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Hygge, Why is it Important?


 
An intimate hygge gathering at home with friends!

An intimate hygge gathering at home with friends!

 



It's been a couple of years now since my wife and I have embarked on our journey into the hygge lifestyle and I must say, it has been such a rewarding experience! Today we want to share with you why we think hygge is important and how it has impacted our relationships. For those of you new to the blog you can read about what is hygge here. Now without further adieu, let's get into it.

Focusing on the "Quality" in "Quality Time"

One of the biggest impacts hygge has had in my life is that it has pushed me to be more present in the moment; a skill that we need now more than ever in the digital age. I've been with my wife, Lindsay, for 10 years (wow, time flies) and she can attest that this has been a real struggle for me. Do you try to multitask any chance you get? Do you spend half your time with friends and family glued to your phone? I know I have definitely been guilty of both of these habits over the years. Now that I've been to the other side though, I can safely say the grass is much greener.

Lindsay is a cancer researcher by day and I am a professional saxophonist by night; our schedules are the complete opposite. As you can imagine the few hours we do have together need to be cherished, but for years I had a terrible habit of doing work on my computer or phone while we spent time together. This was an obvious point of contention between us and really degraded the quality of our time together. I would forget what was being discussed or miss what happened in our favourite Netflix show. The reality is, multitasking doesn't make you more efficient, it just makes you worse at both tasks (If the science behind this interests you, you can read more about it in Adler’s & Fich’s study, here). Once I (mostly) stopped dividing my attention, I noticed that I was more aware of things she likes, our conversations became more enthralling and our time together was far more fun. If there are tasks you need to accomplish, set the time aside for them and try to give your relationships the time and attention they so readily deserve.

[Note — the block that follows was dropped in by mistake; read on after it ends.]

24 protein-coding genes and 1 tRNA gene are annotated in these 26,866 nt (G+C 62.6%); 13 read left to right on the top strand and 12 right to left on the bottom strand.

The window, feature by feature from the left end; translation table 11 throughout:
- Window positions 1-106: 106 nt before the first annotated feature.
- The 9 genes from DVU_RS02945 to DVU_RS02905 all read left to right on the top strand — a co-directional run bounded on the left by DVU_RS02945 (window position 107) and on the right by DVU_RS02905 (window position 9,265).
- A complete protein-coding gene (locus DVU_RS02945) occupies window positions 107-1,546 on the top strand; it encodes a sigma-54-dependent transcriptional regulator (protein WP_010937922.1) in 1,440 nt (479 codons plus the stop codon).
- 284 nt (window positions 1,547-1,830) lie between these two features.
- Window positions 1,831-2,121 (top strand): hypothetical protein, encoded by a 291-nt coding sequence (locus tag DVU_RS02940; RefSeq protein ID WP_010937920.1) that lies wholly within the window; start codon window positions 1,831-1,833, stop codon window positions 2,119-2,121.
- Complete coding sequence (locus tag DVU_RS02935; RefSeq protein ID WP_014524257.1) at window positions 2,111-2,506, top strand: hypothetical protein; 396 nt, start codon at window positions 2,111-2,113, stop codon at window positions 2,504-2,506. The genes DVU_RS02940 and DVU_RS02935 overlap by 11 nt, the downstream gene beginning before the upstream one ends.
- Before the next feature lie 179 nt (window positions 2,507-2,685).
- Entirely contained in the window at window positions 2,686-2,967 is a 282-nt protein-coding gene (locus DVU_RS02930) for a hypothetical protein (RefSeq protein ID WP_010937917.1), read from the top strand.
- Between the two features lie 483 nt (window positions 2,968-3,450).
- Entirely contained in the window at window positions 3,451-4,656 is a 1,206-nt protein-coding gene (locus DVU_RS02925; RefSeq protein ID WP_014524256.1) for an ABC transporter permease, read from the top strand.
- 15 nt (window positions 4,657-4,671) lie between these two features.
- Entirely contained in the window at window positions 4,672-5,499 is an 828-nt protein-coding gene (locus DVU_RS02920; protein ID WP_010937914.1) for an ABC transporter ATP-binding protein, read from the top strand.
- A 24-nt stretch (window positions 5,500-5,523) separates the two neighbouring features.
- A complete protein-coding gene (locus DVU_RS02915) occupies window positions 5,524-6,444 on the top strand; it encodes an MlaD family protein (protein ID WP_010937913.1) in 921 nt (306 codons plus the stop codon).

Hygge Lighting or Bust

I know we spend a considerable amount of time on the blog talking about lighting, but I can't stress enough how important lighting can be. Lighting greatly affects our mood, actions and can make or break an atmosphere. When the lights are turned on in a nightclub, what effect does this have on the party? It kills. I see this happen every week (I'm not a party animal, just a party saxophonist). Everyone becomes self-conscious and stops dancing. When you want to take a special someone on a dinner date, do you find yourself gravitating to the restaurants with white, bright sterile lighting? Almost never. If you're like me, you subconsciously gravitate towards the establishment with low, warm lighting because it sets an air of romance and intimacy. Why do we watch scary movies with the lights off? Because it instantly becomes scarier and you want to be completely immersed  in the experience.

 
Mezcal, a must visit in the Hamilton area!*

Mezcal, a must visit in the Hamilton area!*

 


Hamilton, our home town, has recently entered into a bit of a culinary renaissance. There is no shortage of trendy dining experiences for visitors to explore. Despite the plethora of options, my wife and I always take first time visitors of the Hammer (that's Hamilton for those in the know) to one of two spots; Mezcal or Fairweather. One of the main reasons for this is the atmosphere. Mezcal is a Mexican dining experience that transports you to another world. The lighting is always low, warm and welcoming; the perfect combination for meaningful interactions. Low lighting instantly makes us engage others in our immediate vicinity because it blocks out distractions and forces us to be present. Everytime we bring guests to Mezcal, it's a hit and the hygge lighting is a large part of it.